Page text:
Authorities in Brazil have attributed nearly four tons of internationally destined cocaine seized in a major port to the PCC criminal group, in a further sign of the organization's expansion and growing influence.
On March 31, Brazil's Federal Police arrested 23 people and seized vehicles, weapons, more than $317,000 in Euro notes, and over 3.7 tons of cocaine in the Port of Santos, located 70 km southeast of downtown São Paulo, reported G1 Globo. The bust is one of the largest ever in Latin America's busiest port.
Police say the First Capital Command (PCC) participated in the smuggling scheme, making this the first case with evidence linking the group to trans-continental drug trafficking, reported Veja. The scheme saw cocaine trafficked from Bolivia and Paraguay to São Paulo, with the PCC ultimately responsible for placing the drugs in shipping containers destined for Europe, Cuba, and Africa.
Police Commissioner Reinaldo Sperandio said no port officials had been implicated in the trafficking operation during their investigations, which began in 2013 as part of two major operations codenamed Oversea and Hulk, reported G1 Globo.
InSight Crime Analysis
In recent years, the PCC has steadily expanded its underworld influence beyond its base in São Paulo, where it was established by prisoners in the 1990s. The group is now estimated to operate in at least 21 of Brazil's 27 states, earning at least $2.5 million a month from illicit activities, and controlling trafficking routes between Brazil, Bolivia, and Paraguay.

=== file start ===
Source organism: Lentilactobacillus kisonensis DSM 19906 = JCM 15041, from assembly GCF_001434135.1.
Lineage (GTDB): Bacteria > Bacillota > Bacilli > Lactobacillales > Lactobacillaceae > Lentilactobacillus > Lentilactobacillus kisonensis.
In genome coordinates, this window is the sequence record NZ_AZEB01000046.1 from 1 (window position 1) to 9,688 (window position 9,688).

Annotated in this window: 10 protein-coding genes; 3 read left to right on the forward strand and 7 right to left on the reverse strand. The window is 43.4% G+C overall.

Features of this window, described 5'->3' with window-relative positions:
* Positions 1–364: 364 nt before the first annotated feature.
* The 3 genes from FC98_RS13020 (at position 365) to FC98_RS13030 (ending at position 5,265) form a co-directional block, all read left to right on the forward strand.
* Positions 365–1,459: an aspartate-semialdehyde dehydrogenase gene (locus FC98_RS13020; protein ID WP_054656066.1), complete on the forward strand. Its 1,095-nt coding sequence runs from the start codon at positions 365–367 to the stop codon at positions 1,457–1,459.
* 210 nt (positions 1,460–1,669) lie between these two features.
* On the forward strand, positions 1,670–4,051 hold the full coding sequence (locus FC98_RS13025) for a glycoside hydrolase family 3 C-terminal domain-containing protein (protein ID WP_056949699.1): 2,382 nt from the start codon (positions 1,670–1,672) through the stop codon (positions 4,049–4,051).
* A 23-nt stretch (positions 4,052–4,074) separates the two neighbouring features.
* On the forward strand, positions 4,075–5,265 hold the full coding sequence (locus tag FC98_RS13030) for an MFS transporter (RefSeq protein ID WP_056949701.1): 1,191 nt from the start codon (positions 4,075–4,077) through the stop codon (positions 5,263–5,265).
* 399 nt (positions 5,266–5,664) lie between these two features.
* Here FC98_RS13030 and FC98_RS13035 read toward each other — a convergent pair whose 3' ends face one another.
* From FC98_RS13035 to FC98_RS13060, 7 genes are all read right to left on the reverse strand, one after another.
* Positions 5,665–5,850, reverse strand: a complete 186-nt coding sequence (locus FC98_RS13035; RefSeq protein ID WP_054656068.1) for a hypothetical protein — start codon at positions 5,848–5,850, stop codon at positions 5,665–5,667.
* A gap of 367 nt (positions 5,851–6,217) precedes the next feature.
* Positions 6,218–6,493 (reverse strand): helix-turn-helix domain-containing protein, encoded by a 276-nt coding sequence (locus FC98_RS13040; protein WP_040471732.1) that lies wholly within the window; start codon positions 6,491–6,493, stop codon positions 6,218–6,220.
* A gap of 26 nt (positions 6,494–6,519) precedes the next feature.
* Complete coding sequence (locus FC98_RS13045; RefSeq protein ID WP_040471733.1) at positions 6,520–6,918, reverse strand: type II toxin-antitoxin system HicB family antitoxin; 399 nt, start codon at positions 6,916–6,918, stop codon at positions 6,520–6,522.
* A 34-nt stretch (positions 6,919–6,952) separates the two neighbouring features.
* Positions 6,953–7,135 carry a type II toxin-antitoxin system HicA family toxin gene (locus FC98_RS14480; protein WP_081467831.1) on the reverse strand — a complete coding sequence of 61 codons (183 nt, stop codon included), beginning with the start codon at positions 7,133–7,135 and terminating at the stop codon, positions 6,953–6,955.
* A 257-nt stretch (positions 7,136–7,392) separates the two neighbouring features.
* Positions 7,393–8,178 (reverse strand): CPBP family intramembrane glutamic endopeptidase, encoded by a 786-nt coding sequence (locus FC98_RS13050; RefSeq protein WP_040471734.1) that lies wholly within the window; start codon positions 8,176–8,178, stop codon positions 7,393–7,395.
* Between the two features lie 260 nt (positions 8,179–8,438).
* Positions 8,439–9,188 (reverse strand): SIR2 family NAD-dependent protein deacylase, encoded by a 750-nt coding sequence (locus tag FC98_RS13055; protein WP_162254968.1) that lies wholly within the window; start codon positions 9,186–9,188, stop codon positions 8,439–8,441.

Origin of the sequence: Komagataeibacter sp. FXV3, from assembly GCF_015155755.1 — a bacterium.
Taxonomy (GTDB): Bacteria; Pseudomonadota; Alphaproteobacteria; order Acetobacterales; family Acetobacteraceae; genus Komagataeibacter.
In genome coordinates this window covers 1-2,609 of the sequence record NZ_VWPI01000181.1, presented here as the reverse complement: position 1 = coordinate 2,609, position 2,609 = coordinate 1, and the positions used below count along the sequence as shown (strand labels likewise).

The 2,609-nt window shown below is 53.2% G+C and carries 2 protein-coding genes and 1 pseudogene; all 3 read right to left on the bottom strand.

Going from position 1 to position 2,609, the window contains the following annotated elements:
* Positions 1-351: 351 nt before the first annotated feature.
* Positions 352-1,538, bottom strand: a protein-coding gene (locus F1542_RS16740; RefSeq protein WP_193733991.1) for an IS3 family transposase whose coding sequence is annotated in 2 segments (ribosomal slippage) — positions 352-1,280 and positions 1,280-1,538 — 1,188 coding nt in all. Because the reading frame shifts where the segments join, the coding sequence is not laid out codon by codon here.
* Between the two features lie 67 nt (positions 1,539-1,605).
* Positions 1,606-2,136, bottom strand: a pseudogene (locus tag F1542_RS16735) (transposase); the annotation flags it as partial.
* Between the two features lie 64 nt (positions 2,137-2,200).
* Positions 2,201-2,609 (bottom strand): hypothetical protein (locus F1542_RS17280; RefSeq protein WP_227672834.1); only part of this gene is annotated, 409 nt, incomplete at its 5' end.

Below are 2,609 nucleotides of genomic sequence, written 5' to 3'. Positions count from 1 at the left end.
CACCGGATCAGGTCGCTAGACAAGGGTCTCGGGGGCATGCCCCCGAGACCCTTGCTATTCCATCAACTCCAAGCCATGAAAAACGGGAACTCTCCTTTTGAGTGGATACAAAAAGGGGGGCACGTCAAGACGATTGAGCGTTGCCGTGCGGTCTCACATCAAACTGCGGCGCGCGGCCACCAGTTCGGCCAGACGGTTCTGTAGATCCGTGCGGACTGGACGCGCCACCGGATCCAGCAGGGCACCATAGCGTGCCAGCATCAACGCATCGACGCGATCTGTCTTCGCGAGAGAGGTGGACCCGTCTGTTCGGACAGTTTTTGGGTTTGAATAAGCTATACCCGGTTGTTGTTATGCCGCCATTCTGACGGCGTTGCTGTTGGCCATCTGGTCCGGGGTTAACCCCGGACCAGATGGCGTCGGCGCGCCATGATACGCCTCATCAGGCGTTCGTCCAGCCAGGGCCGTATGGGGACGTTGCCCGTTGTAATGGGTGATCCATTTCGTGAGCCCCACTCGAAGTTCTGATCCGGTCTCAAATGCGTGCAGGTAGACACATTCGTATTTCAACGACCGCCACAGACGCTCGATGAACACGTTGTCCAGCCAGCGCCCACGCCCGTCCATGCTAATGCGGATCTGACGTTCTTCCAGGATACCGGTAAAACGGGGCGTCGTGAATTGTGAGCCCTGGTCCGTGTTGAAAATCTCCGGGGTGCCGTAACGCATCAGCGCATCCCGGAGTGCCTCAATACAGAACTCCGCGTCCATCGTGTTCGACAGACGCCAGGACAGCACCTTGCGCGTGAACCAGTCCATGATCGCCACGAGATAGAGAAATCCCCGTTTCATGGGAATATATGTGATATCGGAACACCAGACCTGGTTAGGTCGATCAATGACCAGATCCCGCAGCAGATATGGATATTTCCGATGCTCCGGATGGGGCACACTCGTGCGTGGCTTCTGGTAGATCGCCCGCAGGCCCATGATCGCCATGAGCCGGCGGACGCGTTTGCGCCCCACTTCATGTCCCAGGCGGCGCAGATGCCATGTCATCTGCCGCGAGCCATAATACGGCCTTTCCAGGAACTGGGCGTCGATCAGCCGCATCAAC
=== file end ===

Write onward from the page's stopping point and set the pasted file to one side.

Now it appears the PCC may be expanding beyond regional and local drug trafficking and moving into this global cocaine business, providing a further indication of their growing power.
SEE ALSO: Coverage of the PCC
In recent years, Brazil has become a major departure point for cocaine shipped to Europe, often via West Africa, where a mixture of porous borders, endemic corruption and the shared languages in some nations has made it an increasingly popular transshipment point and operational base for Latin American criminal groups.
Despite Sperandio's statement to the contrary, it is highly unlikely a nearly four-ton cocaine consignment could have entered the port without some cooperation from corrupt employees at the facility.